It is possible to see in Wordsworth’s rhetoric of disgust a crystallization of precisely the kind of emotional prejudice that sociologists later in the century would describe as an impediment to the accurate knowledge of social life. The normative quality of the emotion influences the description of social perception to such an extent that it becomes difficult to separate the one from the other in the text. At the same time, the grotesque characterization of the city comes to seem, from this angle, like something projected onto the city, rather than something revealed by the poet’s insight. And indeed, even in his own day—and even to those who knew him—Wordsworth’s overwhelming antipathy for the city could seem inordinate and out of place. Charles Lamb, for instance, observes that “the very deformities of London, which give distaste to others, do not displease me. The endless succession of shops…excite in me no puritanical aversion. I gladly behold every appetite supplied with its proper food. The obliging customer, and the obliged tradesman…do not affect me with disgust…I love the very smoke of London.”
Published in the Morning Post in 1802 but adapted from a letter he had written to Wordsworth the year before, Lamb’s column anticipates “Residence in London” almost point by point. The column takes aim at precisely the kind of strong aversive reaction to London that Wordsworth’s poem would reenact in 1805, and it does so principally by attributing disgust to the unaccustomed spectator or outsider, for whom the mere sight of excessive consumption is repulsive. Disgust, distaste and aversion, Lamb suggests, cloud one’s perception of city life, deforming the way that social relations appear. More significantly, one’s disgust offers up powerful judgments, rooted in habituation, that nonetheless masquerade as neutral perceptions. “From habit I perceive nothing but urbanity,” he writes, “where other men, more refined, discover meanness.”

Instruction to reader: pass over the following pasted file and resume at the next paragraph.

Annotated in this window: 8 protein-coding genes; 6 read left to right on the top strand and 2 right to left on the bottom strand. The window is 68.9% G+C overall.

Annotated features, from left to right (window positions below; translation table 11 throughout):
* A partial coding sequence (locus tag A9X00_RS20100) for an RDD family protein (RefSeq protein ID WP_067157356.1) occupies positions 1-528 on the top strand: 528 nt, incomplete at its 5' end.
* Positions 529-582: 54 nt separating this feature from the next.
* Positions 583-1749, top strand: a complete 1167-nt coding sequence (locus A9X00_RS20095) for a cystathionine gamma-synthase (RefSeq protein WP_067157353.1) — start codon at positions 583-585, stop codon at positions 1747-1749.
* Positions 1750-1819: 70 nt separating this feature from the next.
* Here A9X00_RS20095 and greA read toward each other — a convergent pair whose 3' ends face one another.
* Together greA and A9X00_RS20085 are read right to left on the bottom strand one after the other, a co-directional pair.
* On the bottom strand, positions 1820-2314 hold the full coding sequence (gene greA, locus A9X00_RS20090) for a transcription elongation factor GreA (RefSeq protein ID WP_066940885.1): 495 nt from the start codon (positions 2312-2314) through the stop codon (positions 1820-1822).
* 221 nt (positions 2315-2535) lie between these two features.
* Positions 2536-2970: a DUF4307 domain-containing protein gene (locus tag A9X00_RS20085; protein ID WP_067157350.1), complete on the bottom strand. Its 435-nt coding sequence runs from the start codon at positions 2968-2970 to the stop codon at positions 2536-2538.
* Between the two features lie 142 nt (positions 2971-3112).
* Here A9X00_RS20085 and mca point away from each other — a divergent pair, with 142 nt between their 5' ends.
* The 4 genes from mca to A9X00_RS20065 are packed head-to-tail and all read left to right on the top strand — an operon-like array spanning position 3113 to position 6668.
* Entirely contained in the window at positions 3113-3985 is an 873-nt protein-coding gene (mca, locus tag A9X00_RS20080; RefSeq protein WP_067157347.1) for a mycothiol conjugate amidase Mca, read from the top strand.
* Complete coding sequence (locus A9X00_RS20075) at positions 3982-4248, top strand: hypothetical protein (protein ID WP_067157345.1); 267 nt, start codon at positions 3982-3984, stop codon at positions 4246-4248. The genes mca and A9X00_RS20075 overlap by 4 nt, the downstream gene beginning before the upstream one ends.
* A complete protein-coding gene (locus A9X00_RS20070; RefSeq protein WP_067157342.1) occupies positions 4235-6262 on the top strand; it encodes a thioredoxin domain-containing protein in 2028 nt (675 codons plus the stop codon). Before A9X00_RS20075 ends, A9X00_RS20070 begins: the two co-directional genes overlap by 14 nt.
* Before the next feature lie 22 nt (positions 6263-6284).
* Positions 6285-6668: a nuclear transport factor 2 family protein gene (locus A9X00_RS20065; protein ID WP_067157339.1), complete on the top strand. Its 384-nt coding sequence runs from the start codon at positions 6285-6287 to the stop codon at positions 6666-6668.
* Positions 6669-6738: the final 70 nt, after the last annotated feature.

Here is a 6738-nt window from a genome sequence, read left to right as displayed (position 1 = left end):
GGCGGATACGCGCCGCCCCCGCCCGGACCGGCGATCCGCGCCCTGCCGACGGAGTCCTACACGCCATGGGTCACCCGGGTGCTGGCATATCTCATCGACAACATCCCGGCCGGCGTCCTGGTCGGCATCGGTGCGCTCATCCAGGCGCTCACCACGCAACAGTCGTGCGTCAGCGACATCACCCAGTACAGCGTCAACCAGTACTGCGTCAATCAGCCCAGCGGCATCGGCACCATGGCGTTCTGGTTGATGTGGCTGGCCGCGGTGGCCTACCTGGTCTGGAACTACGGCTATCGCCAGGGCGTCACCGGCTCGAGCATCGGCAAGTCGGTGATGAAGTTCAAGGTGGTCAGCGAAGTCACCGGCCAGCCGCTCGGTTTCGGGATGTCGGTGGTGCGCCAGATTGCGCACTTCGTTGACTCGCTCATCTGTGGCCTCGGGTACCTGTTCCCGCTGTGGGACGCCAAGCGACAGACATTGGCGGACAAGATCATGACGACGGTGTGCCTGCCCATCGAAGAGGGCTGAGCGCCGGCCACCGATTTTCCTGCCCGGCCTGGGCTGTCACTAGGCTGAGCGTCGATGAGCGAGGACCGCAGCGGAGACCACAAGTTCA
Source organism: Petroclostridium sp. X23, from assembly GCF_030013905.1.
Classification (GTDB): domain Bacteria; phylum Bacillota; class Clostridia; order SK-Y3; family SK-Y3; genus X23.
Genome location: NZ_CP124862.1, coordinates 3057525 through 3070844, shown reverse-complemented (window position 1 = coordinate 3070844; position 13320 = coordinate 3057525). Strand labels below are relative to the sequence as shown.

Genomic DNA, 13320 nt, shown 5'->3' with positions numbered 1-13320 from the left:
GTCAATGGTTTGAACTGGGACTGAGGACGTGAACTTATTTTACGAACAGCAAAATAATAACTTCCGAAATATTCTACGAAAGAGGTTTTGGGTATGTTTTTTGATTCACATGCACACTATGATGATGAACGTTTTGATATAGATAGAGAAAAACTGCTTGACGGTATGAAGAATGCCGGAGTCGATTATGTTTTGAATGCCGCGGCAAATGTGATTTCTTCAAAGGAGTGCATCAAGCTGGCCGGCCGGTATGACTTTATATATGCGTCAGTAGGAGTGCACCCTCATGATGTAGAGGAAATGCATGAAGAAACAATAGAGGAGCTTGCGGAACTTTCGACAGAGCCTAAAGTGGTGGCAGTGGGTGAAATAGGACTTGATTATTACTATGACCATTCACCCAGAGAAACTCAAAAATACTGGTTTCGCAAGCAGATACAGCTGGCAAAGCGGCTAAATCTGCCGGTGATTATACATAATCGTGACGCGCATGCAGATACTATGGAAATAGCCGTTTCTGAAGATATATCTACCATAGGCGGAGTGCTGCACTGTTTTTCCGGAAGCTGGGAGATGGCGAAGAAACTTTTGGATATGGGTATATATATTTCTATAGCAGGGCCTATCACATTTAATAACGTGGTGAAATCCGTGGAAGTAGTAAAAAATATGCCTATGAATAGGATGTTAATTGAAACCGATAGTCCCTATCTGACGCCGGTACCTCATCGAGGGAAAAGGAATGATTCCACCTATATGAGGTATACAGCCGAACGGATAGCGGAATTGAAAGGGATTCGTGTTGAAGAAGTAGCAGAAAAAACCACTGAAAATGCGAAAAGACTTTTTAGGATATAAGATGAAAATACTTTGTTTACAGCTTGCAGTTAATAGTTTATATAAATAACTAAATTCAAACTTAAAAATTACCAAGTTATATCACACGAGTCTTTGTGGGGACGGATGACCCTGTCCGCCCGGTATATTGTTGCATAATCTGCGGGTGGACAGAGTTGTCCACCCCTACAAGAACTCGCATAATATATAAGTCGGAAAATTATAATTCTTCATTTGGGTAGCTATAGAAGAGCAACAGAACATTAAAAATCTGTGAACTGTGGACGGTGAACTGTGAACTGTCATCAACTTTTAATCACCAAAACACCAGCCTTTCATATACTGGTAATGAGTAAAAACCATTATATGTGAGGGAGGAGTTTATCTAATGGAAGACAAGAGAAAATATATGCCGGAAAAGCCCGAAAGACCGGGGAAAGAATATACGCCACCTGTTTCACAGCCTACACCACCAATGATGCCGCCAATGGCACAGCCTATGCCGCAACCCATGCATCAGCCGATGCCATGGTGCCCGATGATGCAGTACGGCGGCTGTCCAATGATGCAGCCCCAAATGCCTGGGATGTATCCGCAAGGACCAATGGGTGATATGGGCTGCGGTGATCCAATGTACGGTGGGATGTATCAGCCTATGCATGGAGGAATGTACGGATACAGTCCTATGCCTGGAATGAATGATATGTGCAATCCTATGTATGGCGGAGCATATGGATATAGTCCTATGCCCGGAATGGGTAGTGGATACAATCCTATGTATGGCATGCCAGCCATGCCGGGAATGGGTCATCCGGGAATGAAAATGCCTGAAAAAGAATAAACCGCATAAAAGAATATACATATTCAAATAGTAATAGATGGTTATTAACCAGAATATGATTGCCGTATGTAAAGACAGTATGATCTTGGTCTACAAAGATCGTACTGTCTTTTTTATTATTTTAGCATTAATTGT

I want to pause here to take stock of our discussion so far. In this section, I have outlined three components of what we might call the structure of unwanted feeling in Wordsworth’s poem of London. First, there is what has generally been understood by literary critics as Wordsworth’s anticipation of later influential accounts of urban alienation. Second, there is Wordsworth’s rhetorical presentation of his account of London through a condemnatory language of disgust, which draws on the conventions of the grotesque. And finally, there is Lamb’s allegation that disgust might be an unreliable guide to the city, insofar as it projects characterizations onto the social that are based solely on the habituated emotional reactions, or habitus, of the spectator. In what remains of this section, I want to contrast this structure of feeling with the genealogical problem I outlined at the opening of this essay. To recall, there were two contrary sides to that problem. The first was that feeling came to seem, by the close of the nineteenth century, like something that needed to be rooted out from the sociological method, whereas the second was that the strong, excessive feeling of disgust had come over the course of the same historical period to be identified with the deformation or absence of feeling constitutive of modern alienation.